Your website may be pretty as can be, but without the right elements, it won’t serve you as an author. Fortunately, a few simple additions can draw the right eyes.
The first place prospective readers, agents, and publishers experience your writing may be via your website. How you introduce yourself must showcase your unique voice and style. It’s a bio, but it’s also a monologue. Have fun with your website’s basic content. Short paragraphs about your life, services, and previous work are only boring if you write like they are.
A writer’s portfolio targets two audiences: the prospective reader and industry professionals. Your portfolio should be easily-accessible via links when possible. An extremely brief summary for every entry (for example: YA fantasy novel, published 2009, Fictional Press) helps both audiences skim through your work for material in which they may have an interest.
Agents and publishers want to see how much you’re producing, what audiences you’ve sold your work to in the past, and how well you represent yourself online.
Readers want more stories.
Make work easy to find in your portfolio with categories and clear organization. Maybe you have all your short story links together, listed in alphabetical order, or maybe you list your novels by publishing date. Whatever method you choose, keep it consistent.
Do you have reviews? Whether they’ve been printed in the local paper or shared on Goodreads, reviews attract more readers. We all like someone else to take risks on our behalf, and a reviewer can essentially give a wider audience the thumbs up. Coast is clear. Book is fun. Have a read, the water’s fine.
If you have reviews for most of your projects, I recommend linking/quoting them in your portfolio. Even one or two can do a lot of good, though. If you get a gleaming review from a regular book blog, critic, or c-list internet celebrity, go ahead and incorporate that quote into your home page. A separate reviews page is better than nothing, and prospective agents may appreciate it.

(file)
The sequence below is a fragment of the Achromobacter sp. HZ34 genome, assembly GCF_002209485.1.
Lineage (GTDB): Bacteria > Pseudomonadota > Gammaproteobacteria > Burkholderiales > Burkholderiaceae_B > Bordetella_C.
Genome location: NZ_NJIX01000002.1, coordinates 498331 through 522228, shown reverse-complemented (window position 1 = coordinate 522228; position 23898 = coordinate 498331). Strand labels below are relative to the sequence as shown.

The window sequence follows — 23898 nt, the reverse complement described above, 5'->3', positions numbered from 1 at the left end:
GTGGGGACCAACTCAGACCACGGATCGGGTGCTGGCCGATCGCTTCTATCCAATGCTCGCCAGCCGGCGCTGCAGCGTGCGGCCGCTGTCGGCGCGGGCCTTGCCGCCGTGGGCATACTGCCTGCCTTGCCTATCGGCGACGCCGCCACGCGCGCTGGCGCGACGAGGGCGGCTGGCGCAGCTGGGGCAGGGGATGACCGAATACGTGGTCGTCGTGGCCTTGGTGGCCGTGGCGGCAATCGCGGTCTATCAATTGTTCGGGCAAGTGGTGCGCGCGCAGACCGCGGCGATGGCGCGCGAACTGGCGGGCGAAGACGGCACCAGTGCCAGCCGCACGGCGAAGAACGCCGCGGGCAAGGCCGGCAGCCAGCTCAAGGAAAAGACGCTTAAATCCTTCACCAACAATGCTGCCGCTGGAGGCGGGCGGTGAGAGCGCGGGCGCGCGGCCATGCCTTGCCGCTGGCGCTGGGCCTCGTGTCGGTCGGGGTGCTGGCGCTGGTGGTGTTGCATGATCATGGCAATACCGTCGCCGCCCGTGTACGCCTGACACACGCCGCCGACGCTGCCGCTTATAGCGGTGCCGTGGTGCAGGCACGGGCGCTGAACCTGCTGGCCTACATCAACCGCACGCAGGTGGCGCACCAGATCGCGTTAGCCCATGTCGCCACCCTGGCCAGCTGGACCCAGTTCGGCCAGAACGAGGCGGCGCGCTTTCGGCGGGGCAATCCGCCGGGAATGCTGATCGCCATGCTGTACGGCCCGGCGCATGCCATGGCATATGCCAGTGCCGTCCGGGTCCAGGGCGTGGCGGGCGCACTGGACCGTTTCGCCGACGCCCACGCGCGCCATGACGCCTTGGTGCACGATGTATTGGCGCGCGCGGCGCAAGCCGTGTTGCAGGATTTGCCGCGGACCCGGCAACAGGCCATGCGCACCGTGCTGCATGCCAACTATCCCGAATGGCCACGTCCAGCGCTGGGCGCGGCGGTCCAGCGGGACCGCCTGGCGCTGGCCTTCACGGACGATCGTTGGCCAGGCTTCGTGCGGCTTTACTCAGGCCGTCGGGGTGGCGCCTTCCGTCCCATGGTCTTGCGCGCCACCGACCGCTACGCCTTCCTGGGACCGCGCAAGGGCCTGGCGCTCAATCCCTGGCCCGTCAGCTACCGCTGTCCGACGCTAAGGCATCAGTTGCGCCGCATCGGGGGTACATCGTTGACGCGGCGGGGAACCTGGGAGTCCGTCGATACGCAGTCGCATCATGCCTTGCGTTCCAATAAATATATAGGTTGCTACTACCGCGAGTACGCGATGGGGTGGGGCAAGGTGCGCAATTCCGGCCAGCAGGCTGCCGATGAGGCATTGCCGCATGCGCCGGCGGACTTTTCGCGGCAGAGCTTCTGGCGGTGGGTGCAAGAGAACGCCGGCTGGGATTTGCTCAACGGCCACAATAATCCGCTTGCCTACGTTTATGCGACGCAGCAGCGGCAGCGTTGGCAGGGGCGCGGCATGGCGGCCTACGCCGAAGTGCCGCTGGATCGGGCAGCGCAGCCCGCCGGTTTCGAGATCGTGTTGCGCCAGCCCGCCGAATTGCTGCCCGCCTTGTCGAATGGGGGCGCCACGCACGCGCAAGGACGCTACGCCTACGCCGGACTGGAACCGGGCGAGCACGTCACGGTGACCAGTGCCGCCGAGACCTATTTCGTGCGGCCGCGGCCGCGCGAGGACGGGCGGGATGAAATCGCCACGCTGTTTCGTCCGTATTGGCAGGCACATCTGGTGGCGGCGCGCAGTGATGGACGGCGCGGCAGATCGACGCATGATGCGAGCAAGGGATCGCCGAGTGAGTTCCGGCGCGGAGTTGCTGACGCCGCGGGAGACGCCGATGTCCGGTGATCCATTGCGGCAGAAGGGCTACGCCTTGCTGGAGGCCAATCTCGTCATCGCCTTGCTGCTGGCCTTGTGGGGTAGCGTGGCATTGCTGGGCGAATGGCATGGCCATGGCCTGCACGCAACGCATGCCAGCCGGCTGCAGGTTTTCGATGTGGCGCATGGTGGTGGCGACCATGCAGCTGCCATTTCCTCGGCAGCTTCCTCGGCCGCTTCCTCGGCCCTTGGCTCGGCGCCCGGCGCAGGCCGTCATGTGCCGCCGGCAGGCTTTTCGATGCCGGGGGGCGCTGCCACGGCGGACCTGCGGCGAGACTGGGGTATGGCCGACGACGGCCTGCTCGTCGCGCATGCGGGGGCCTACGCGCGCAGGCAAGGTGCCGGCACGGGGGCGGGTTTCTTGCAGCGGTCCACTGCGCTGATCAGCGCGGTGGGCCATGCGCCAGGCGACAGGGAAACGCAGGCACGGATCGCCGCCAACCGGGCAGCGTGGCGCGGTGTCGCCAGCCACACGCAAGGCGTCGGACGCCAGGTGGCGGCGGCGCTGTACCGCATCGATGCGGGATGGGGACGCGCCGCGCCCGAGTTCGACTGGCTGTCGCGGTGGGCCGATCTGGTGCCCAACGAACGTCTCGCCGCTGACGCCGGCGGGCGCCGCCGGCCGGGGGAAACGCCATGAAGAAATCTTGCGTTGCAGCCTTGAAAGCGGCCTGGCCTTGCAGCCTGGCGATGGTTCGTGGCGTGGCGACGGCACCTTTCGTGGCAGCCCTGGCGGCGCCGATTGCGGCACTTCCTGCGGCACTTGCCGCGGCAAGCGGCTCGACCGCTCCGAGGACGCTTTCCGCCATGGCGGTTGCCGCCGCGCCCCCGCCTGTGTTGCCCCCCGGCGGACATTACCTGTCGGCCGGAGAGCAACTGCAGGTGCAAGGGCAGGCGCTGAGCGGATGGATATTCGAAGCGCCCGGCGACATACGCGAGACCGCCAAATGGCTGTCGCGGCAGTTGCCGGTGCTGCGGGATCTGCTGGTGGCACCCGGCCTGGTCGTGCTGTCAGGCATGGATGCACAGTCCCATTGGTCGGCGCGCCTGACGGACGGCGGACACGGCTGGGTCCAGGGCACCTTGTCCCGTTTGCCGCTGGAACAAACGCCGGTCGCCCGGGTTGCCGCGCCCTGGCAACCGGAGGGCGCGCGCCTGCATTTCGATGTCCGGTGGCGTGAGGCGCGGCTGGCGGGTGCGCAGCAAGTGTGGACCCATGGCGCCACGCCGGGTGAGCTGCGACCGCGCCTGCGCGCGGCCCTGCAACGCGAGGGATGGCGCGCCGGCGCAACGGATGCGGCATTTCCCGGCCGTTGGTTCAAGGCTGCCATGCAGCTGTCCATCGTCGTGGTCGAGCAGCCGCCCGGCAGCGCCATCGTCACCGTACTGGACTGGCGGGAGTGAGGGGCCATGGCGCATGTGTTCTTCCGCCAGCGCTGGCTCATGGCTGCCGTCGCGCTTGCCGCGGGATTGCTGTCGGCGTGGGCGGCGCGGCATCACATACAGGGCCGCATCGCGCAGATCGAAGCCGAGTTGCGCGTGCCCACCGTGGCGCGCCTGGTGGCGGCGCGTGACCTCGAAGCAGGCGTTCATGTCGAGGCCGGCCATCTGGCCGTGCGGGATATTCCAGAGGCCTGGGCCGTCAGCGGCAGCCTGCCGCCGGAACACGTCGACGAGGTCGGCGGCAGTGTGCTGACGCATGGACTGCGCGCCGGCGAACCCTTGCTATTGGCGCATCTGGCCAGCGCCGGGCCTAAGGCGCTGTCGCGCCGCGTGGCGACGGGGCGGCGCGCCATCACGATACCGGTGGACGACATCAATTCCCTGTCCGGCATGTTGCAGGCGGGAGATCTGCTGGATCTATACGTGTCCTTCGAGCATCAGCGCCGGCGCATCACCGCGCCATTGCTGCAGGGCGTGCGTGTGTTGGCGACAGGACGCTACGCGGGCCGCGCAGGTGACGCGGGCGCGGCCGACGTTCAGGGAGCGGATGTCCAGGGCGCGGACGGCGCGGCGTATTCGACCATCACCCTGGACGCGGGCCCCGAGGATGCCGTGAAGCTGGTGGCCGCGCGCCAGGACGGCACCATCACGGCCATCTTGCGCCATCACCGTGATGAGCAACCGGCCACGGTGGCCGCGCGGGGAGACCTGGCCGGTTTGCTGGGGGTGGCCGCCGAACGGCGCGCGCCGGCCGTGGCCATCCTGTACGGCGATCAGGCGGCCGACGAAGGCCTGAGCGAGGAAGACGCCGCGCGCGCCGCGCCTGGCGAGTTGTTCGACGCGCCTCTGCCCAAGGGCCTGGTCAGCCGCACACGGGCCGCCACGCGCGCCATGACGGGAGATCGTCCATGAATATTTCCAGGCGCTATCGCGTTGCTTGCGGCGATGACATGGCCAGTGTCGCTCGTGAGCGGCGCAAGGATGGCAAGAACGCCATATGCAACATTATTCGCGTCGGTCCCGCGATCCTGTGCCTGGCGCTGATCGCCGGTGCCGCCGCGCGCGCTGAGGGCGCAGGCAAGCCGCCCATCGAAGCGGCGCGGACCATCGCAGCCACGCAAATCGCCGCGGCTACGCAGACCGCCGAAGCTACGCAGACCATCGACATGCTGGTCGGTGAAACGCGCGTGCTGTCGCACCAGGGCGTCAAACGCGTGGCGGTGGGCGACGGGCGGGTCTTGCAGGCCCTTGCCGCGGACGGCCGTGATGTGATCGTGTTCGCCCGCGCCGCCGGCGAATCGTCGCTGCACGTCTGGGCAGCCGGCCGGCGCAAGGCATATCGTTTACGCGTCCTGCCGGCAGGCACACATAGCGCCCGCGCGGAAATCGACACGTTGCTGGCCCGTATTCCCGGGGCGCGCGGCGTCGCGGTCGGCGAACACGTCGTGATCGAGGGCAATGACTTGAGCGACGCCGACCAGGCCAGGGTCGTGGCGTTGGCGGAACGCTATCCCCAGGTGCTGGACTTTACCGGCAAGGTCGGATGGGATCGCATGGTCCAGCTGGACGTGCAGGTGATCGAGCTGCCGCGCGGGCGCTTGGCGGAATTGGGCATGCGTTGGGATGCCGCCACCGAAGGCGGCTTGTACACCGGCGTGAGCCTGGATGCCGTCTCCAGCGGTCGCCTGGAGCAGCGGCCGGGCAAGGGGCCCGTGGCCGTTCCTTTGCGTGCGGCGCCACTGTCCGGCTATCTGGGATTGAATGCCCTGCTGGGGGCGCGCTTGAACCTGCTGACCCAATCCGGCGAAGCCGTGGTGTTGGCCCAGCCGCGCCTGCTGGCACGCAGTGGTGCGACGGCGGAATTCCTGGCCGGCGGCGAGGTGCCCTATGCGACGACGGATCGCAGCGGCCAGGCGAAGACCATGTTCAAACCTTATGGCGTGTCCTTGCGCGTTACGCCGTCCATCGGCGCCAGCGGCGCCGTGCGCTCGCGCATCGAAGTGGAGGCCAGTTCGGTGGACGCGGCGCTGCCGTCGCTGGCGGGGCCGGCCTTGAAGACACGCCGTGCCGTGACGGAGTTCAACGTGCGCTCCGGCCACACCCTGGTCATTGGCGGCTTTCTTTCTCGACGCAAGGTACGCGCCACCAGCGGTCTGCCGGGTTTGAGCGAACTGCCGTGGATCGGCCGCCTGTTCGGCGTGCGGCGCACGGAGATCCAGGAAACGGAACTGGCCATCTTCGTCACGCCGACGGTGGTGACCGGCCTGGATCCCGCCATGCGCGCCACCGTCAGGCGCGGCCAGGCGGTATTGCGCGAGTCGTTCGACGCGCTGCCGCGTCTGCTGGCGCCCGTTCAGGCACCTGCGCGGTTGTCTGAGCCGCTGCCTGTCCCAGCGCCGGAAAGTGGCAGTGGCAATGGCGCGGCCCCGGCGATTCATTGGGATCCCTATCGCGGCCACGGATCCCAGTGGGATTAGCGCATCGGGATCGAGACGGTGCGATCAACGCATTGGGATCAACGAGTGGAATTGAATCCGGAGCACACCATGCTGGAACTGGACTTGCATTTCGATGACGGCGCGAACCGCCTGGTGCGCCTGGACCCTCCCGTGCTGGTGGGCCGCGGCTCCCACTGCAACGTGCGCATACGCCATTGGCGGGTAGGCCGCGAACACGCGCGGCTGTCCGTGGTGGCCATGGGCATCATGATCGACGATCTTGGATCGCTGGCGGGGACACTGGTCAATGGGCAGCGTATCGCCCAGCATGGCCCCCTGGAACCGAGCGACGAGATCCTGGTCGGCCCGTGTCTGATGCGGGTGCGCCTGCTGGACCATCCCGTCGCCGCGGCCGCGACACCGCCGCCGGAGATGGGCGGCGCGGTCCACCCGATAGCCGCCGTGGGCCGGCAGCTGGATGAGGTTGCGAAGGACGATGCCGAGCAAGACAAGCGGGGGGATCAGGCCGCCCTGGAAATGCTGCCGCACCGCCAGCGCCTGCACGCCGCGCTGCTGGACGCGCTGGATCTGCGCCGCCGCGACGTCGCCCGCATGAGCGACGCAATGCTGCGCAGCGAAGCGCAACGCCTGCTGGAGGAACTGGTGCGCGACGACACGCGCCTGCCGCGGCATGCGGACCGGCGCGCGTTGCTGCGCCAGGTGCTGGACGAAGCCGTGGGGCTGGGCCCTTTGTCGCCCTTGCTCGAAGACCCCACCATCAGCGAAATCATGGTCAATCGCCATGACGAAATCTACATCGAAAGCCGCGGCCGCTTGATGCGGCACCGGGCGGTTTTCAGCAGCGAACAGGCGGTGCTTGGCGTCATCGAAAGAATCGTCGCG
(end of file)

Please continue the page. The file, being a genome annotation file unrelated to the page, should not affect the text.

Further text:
Your social media links serve as your most important contact details in most scenarios. Readers want to follow you for updates. Agents want to see how well you tweet.
Unless you have a secretary, you probably shouldn’t list a phone number. You’ll get a lot of robo-calls from spammers and very few (if any) professional connections.
You should post a professional email address. It doesn’t have to fancy, and it doesn’t need to cost money, but it has to be clean and professional. Google email accounts are free and easy to manage. Your penname is the best way to go, but you can also use your series’ or novel’s title.
If you want your website to turn up in search engine results, you need content. The easiest way to do this is to keep a blog. That doesn’t mean kissing your weekends goodbye, though. Simply posting a short blog once a week – or even once a month – will help keep your site SEO-friendly.
As for topics: do what you do best. Do you travel a lot, have tips for indie writers, or write historical fiction? Post those travel shots, give the newbies a boost, or share some bizarre history. If you bring your love of gardening to your writing, by all means, bring it to the blog, too. Pets are always in vogue, and if you don’t know what to write, remember there are always other writers craving reviews of their own work.
The most important element in a great author’s website is this: editing. Make sure you have no typos, errors, or broken links. Triple check everything and then consider paying a couple other people to go over it, too. At the very least, have friends and family give it a once-over before you start sharing the link. Poor editing will send agents running and make prospective readers second guess your work’s quality.
Have you ever seen a particularly great author’s website? What did it feature? Did you sign up for a newsletter or email list? Share your insights below!